“Slower than the speed limit?” she asked. “No sir, I was doing the speed limit exactly… 22 MPH!” Bubbie says proudly.

The State Police officer, trying to contain a chuckle explains to her that “22” was the route number, not the speed limit. A bit embarrassed, she grinned and thanked the officer for pointing out her error.

The officer said, “But before I let you go, ma’am, I have to ask. Is everyone in this car OK? These women seem awfully shaken, and they haven’t muttered a single peep this whole time,” the officer says.

Bubbie replied, “Oh, they’ll be all right in a minute officer. We just got off Route 119.”


The upset and concerned housewife Rivkah sprang to the telephone when it rang and listened with relief to the kindly voice.

“Darling, how are you? This is Momma.”

“Oh Momma,” she said, “I’m having a bad day.” Breaking into bitter tears, she continued, “The baby won’t eat and the washing machine broke down. I haven’t had a chance to go shopping, and besides, I’ve just sprained my ankle and I have to hobble around. On top of that, the house is a mess and I’m supposed to have the Goldbergs and Rosens for dinner tonight.”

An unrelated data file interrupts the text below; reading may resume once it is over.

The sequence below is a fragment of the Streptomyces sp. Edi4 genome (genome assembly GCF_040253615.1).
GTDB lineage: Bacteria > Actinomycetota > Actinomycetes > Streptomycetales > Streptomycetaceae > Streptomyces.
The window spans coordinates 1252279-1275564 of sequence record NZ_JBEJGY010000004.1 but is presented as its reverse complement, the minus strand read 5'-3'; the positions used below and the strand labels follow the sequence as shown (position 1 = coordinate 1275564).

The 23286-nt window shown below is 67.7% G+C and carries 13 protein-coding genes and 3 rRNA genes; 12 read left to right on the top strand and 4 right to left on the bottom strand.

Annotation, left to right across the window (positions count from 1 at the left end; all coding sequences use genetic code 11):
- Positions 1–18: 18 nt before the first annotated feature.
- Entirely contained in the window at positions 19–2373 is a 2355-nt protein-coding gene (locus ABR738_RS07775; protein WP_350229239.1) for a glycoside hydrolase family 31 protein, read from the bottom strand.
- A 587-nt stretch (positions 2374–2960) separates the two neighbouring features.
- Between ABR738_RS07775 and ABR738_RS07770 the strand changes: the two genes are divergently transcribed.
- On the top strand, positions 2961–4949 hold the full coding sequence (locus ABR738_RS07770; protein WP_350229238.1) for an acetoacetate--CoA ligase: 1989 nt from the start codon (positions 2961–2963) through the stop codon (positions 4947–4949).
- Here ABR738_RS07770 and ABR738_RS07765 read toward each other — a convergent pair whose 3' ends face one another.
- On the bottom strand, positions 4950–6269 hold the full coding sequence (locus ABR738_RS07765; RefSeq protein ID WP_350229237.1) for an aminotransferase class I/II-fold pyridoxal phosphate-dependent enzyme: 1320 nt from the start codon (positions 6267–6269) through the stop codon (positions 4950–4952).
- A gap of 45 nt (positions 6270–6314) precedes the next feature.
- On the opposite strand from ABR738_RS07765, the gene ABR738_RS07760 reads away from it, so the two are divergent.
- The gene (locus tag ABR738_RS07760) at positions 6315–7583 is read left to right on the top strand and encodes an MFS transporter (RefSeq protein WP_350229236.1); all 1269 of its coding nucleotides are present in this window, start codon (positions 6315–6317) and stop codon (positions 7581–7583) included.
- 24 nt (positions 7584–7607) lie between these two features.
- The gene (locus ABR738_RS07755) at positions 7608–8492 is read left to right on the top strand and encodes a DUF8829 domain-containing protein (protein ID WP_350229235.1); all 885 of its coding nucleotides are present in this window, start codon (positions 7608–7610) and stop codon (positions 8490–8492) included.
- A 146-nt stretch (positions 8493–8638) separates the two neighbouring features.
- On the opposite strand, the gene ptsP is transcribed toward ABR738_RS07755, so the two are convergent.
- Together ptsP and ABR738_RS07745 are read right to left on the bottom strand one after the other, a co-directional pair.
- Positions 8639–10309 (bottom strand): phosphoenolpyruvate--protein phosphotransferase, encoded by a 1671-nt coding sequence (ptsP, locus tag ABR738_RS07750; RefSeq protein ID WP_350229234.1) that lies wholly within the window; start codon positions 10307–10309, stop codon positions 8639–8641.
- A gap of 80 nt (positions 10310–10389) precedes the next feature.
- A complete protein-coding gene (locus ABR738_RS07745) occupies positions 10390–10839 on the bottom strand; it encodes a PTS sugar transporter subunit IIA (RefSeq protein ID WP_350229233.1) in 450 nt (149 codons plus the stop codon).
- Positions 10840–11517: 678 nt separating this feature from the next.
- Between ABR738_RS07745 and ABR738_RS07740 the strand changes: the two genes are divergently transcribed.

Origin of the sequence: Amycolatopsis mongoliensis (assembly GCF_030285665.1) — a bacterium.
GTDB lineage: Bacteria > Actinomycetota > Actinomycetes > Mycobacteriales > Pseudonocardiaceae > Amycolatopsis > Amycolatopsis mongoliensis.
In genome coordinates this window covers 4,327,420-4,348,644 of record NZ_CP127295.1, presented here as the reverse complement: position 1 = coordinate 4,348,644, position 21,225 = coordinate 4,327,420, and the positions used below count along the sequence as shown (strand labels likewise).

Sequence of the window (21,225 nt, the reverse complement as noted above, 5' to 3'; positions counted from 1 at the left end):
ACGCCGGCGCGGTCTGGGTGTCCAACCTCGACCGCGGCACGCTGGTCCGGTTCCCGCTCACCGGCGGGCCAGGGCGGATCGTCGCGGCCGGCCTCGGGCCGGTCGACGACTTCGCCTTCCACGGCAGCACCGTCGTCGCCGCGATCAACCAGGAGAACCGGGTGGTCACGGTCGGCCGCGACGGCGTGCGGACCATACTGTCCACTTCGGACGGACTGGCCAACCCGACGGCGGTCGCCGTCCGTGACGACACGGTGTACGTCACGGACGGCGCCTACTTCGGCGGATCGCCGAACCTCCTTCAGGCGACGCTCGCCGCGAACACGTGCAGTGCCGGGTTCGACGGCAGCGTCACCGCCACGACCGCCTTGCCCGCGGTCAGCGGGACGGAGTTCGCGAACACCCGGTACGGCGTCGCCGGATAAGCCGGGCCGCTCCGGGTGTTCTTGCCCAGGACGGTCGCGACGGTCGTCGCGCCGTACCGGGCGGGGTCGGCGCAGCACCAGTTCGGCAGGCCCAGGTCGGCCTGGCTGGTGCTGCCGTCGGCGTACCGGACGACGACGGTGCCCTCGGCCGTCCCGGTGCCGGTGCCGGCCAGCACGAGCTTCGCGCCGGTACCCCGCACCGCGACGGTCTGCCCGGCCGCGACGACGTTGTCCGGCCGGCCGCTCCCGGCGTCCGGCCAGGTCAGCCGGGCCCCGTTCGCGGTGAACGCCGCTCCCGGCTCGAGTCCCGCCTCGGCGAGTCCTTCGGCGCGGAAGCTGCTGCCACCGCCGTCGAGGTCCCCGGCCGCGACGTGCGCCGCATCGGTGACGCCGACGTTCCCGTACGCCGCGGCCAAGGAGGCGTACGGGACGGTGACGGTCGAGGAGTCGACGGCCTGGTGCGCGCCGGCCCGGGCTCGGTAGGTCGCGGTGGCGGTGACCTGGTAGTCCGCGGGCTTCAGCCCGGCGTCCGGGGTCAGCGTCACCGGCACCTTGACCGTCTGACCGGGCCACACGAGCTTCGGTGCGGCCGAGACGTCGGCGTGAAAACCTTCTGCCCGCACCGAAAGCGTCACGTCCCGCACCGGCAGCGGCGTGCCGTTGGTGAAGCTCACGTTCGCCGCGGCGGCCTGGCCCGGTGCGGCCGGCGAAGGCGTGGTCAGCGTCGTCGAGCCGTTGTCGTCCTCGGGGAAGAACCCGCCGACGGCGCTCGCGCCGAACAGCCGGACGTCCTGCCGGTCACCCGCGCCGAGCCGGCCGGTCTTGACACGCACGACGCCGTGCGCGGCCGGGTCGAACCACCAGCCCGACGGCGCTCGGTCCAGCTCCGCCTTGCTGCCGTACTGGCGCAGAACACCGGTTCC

The voice on the other end said in sympathy, “Darling, let Momma handle it.” She continued, “Sit down, relax and close your eyes. I’ll be over in half an hour. I’ll do your shopping, clean up the house and cook your dinner for you. I’ll feed the baby and I’ll call a repairman I know who’ll be at your house to fix the washing machine promptly. Now stop crying. I’ll do everything. In fact, I’ll even call your husband Morty at the office and tell him he ought to come home and help out for once.”

“Morty?” said Rivkah. “Who’s Morty?”

“Why, Morty’s your husband!….Is this 223-1374?”

“No, this is 223-1375.”

“Oh, I’m sorry. I guess I have the wrong number.”

There was a short pause, then Rivkah said, “Does this mean you’re not coming over?”